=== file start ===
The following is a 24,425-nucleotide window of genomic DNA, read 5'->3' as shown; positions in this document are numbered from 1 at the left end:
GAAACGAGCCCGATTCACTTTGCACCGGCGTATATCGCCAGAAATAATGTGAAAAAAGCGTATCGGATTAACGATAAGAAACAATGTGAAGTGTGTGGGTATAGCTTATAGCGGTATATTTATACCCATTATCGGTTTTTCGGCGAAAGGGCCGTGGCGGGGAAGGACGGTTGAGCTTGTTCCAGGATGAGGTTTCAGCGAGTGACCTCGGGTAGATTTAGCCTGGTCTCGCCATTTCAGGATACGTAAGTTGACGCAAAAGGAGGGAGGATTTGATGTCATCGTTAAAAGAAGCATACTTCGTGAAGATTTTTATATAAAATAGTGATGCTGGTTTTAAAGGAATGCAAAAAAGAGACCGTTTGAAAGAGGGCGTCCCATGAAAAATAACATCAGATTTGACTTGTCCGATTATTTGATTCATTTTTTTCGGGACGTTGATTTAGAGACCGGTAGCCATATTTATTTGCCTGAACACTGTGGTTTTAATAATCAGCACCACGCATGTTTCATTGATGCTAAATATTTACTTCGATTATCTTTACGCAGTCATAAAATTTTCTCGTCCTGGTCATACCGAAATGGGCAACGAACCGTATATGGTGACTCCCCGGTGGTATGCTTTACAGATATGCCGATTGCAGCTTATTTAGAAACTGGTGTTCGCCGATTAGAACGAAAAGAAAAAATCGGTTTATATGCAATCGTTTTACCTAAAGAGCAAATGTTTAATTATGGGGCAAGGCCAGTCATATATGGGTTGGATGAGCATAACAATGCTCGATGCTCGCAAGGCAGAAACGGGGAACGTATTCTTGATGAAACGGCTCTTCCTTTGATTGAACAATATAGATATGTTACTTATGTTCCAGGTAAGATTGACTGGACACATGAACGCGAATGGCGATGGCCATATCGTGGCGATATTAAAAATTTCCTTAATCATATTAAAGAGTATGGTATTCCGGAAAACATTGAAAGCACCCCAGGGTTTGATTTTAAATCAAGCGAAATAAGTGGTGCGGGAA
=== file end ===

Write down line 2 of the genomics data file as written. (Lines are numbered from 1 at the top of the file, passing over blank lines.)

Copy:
GAAACGAGCCCGATTCACTTTGCACCGGCGTATATCGCCAGAAATAATGTGAAAAAAGCGTATCGGATTAACGATAAGAAACAATGTGAAGTGTGTGGGTATAGCTTATAGCGGTATATTTATACCCATTATCGGTTTTTCGGCGAAAGGGCCGTGGCGGGGAAGGACGGTTGAGCTTGTTCCAGGATGAGGTTTCAGCGAGTGACCTCGGGTAGATTTAGCCTGGTCTCGCCATTTCAGGATACGTAAGTTGACGCAAAAGGAGGGAGGATTTGATGTCATCGTTAAAAGAAGCATACTTCGTGAAGATTTTTATATAAAATAGTGATGCTGGTTTTAAAGGAATGCAAAAAAGAGACCGTTTGAAAGAGGGCGTCCCATGAAAAATAACATCAGATTTGACTTGTCCGATTATTTGATTCATTTTTTTCGGGACGTTGATTTAGAGACCGGTAGCCATATTTATTTGCCTGAACACTGTGGTTTTAATAATCAGCACCACGCATGTTTCATTGATGCTAAATATTTACTTCGATTATCTTTACGCAGTCATAAAATTTTCTCGTCCTGGTCATACCGAAATGGGCAACGAACCGTATATGGTGACTCCCCGGTGGTATGCTTTACAGATATGCCGATTGCAGCTTATTTAGAAACTGGTGTTCGCCGATTAGAACGAAAAGAAAAAATCGGTTTATATGCAATCGTTTTACCTAAAGAGCAAATGTTTAATTATGGGGCAAGGCCAGTCATATATGGGTTGGATGAGCATAACAATGCTCGATGCTCGCAAGGCAGAAACGGGGAACGTATTCTTGATGAAACGGCTCTTCCTTTGATTGAACAATATAGATATGTTACTTATGTTCCAGGTAAGATTGACTGGACACATGAACGCGAATGGCGATGGCCATATCGTGGCGATATTAAAAATTTCCTTAATCATATTAAAGAGTATGGTATTCCGGAAAACATTGAAAGCACCCCAGGGTTTGATTTTAAATCAAGCGAAATAAGTGGTGCGGGAA